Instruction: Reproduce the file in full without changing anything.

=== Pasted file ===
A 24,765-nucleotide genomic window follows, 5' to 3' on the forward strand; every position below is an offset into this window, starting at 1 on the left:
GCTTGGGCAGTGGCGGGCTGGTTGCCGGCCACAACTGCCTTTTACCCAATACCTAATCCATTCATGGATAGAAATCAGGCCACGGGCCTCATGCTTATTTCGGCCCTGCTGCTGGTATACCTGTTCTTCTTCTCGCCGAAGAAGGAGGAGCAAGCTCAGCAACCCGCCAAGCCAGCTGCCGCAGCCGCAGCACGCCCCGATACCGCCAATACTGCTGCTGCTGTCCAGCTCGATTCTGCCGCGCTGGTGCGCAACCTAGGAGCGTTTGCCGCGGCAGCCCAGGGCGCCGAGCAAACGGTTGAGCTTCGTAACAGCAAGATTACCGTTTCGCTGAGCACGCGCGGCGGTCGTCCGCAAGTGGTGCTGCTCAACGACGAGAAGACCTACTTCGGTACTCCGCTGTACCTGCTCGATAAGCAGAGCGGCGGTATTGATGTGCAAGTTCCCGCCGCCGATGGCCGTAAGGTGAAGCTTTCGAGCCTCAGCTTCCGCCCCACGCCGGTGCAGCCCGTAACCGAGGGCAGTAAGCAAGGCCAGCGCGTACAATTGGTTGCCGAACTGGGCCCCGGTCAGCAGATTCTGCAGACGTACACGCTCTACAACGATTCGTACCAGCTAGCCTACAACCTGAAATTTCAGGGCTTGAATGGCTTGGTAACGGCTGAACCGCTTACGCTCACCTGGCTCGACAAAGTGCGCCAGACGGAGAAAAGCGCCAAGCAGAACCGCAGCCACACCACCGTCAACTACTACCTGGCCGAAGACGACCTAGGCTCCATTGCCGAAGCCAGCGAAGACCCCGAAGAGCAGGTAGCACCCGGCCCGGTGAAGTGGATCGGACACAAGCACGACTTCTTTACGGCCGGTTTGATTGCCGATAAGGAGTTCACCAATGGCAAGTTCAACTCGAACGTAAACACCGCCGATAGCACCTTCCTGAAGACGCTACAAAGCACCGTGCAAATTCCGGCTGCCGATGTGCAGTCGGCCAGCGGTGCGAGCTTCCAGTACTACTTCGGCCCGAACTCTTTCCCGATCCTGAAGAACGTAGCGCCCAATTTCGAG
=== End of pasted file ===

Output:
A 24,765-nucleotide genomic window follows, 5' to 3' on the forward strand; every position below is an offset into this window, starting at 1 on the left:
GCTTGGGCAGTGGCGGGCTGGTTGCCGGCCACAACTGCCTTTTACCCAATACCTAATCCATTCATGGATAGAAATCAGGCCACGGGCCTCATGCTTATTTCGGCCCTGCTGCTGGTATACCTGTTCTTCTTCTCGCCGAAGAAGGAGGAGCAAGCTCAGCAACCCGCCAAGCCAGCTGCCGCAGCCGCAGCACGCCCCGATACCGCCAATACTGCTGCTGCTGTCCAGCTCGATTCTGCCGCGCTGGTGCGCAACCTAGGAGCGTTTGCCGCGGCAGCCCAGGGCGCCGAGCAAACGGTTGAGCTTCGTAACAGCAAGATTACCGTTTCGCTGAGCACGCGCGGCGGTCGTCCGCAAGTGGTGCTGCTCAACGACGAGAAGACCTACTTCGGTACTCCGCTGTACCTGCTCGATAAGCAGAGCGGCGGTATTGATGTGCAAGTTCCCGCCGCCGATGGCCGTAAGGTGAAGCTTTCGAGCCTCAGCTTCCGCCCCACGCCGGTGCAGCCCGTAACCGAGGGCAGTAAGCAAGGCCAGCGCGTACAATTGGTTGCCGAACTGGGCCCCGGTCAGCAGATTCTGCAGACGTACACGCTCTACAACGATTCGTACCAGCTAGCCTACAACCTGAAATTTCAGGGCTTGAATGGCTTGGTAACGGCTGAACCGCTTACGCTCACCTGGCTCGACAAAGTGCGCCAGACGGAGAAAAGCGCCAAGCAGAACCGCAGCCACACCACCGTCAACTACTACCTGGCCGAAGACGACCTAGGCTCCATTGCCGAAGCCAGCGAAGACCCCGAAGAGCAGGTAGCACCCGGCCCGGTGAAGTGGATCGGACACAAGCACGACTTCTTTACGGCCGGTTTGATTGCCGATAAGGAGTTCACCAATGGCAAGTTCAACTCGAACGTAAACACCGCCGATAGCACCTTCCTGAAGACGCTACAAAGCACCGTGCAAATTCCGGCTGCCGATGTGCAGTCGGCCAGCGGTGCGAGCTTCCAGTACTACTTCGGCCCGAACTCTTTCCCGATCCTGAAGAACGTAGCGCCCAATTTCGAG